Mesdames des Macarons. With a name like that, you are probably halfway in love with the Cape Cod-based boutique (custom-order) bakery already, but you'll fall even deeper in love when you discover their sweet treats--macarons in creative colors, flavors, and formulations (consider the Macadeiro, a mashup of a macaron and Brigadeiro!). Want to find out more? Here's an interview with one of the owners, Katy Acheson:
What dessert do you think is overrated? Jell-o is an acceptable lunch dessert when you're in 3rd grade, but it doesn't cut it for an after dinner treat in my book (no matter how much cool whip you put on it).
What's your favorite non-sweet food? Scallops, bacon, filet mignon... scallops and filet mignon wrapped in bacon!
What's your favorite non-macaron sweet treat? Definitely jelly beans.
Don't you hate the question "are macarons the new cupcake"? Where I am, not enough people know what a macaron is to be asking that question yet. I'm sure someday I will grow to hate the question though.
Um...Are macarons the new cupcake? In my house they are. In the rest of America? I think the future is in small, single-serving desserts, in which case both macarons and cupcakes can share the throne.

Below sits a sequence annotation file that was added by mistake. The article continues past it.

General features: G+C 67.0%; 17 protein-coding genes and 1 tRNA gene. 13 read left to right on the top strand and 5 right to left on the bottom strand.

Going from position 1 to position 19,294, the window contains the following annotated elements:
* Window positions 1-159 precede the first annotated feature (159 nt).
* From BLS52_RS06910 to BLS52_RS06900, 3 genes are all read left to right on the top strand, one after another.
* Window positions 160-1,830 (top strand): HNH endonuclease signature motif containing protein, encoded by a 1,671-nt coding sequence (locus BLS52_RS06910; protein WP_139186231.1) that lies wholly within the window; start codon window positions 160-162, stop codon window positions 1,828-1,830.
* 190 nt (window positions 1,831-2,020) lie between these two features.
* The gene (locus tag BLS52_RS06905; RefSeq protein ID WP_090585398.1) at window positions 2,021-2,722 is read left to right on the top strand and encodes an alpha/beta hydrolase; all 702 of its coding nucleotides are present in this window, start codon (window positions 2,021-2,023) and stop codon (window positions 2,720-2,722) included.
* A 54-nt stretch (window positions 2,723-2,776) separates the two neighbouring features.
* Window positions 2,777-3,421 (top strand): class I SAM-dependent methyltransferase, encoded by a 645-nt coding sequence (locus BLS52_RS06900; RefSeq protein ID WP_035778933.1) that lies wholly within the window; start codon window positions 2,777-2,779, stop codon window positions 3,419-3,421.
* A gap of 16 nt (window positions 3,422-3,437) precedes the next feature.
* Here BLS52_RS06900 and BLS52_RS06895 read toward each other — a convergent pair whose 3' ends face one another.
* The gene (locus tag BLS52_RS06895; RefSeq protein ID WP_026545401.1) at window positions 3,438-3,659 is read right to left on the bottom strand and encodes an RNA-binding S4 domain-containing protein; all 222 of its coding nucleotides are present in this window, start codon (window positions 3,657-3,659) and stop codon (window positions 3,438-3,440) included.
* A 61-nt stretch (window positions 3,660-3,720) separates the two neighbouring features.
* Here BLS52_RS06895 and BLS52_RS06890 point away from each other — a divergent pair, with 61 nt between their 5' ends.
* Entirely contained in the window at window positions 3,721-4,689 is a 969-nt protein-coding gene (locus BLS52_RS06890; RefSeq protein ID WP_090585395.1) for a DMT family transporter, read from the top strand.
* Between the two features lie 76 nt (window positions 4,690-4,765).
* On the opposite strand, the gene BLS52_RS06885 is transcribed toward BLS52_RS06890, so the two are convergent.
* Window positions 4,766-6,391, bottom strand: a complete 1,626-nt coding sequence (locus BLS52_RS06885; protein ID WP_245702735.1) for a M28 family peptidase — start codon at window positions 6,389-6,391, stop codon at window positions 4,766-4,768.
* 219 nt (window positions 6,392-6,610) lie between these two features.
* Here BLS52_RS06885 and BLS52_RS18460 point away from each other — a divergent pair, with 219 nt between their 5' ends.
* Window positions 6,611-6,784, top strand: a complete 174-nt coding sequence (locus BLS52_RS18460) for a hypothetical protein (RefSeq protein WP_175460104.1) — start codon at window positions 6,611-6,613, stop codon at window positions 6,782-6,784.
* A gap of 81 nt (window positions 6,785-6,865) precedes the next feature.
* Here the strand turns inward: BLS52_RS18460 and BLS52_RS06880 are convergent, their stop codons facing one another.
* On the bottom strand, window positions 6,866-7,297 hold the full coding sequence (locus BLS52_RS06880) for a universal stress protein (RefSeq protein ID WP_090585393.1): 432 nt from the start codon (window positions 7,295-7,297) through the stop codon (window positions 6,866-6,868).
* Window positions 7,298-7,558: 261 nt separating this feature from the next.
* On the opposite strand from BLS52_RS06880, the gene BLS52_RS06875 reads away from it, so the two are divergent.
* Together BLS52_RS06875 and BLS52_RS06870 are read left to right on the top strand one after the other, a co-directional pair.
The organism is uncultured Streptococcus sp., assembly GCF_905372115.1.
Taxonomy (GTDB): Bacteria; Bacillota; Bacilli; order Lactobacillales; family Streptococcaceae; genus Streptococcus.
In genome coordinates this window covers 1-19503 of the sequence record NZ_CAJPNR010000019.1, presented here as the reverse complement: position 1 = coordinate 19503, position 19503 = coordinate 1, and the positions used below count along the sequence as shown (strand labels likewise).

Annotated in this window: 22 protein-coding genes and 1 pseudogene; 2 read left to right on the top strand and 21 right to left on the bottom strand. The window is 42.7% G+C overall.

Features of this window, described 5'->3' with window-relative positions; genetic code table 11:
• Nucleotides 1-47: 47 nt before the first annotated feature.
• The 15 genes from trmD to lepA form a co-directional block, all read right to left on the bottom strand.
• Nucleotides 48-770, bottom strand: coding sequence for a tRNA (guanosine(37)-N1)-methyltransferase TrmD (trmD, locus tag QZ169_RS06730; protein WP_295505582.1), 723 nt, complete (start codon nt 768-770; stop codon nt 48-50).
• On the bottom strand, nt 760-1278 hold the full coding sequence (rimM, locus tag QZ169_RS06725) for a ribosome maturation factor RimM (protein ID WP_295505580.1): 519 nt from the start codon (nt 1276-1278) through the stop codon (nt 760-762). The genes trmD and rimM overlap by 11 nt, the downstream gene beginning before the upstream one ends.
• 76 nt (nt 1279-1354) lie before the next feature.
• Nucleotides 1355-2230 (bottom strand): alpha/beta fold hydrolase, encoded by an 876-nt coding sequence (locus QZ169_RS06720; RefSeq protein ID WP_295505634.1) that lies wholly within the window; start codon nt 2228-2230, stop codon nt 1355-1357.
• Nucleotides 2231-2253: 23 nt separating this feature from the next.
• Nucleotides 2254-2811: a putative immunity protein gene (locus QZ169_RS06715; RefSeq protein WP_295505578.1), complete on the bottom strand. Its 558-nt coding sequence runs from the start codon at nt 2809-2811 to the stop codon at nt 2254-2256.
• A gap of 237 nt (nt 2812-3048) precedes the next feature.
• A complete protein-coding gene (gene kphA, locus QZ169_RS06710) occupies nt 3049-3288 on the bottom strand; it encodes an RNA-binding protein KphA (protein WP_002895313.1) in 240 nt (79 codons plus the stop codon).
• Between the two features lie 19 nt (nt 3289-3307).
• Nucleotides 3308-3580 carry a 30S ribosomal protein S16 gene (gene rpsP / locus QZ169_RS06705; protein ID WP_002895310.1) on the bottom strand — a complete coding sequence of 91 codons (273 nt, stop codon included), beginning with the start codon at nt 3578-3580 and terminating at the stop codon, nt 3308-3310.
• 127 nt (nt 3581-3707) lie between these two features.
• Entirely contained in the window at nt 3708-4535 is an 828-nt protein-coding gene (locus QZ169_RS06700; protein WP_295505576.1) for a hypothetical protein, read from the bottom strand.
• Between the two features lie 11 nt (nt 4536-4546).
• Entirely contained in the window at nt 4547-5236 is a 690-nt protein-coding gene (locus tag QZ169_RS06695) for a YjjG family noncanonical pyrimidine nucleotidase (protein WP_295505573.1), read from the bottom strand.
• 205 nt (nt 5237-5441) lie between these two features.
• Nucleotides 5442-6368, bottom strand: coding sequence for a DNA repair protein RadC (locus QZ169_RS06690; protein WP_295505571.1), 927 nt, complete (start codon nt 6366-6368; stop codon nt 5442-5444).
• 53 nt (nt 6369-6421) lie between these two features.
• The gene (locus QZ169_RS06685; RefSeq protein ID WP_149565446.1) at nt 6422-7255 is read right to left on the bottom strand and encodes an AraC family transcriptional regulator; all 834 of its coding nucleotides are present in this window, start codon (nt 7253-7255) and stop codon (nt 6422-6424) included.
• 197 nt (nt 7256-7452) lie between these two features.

What is your favorite flavor on your menu? I make a Rose and White Chocolate macaron that I adore. But I think the one flavor I can't control myself around is the Matcha (Green Tea) macaron.
Is it just me or are macarons extremely fussy to make? Very fussy. In particular, the French method of making the batter, although less complicated, is less reliable than the Italian method of boiling sugar to mix with the almond and egg whites. I prefer the texture of the French method, so I put up with making adjustments for things like humidity and the quality of my eggs. Every batch is a new learning experience, and I never stop researching other bakers'efforts to gain a better understanding of these little delights.
What are your favorite famous French macarons? You know, I haven't had that many macarons that weren't made in my own kitchen. I've been to a few places in New York, one place in Philly, and a little shop in York (the old one in England). Paris is still on my must-visit list, but out of the two biggies -- Laduree and Pierre Herme -- I like the look of the Laduree macarons and try to emulate their look in my own product.
If you were faced with only a vending machine for food, what would you choose to snack on? I usually go for Swedish fish or Pop-tarts, kinda gross, but a girl's gotta eat.
If a genie appeared and you could choose any direction or future for your business, what would it be right this instant? What I want right now is a little shop where people passing by can come in and experience something completely new and delicious, and fans of the macaron can rely on a good fix--a place to be supplied with their special events. It's asking a bit much of this one-wish genie too, but can I also have a cute little apron with macarons all over it?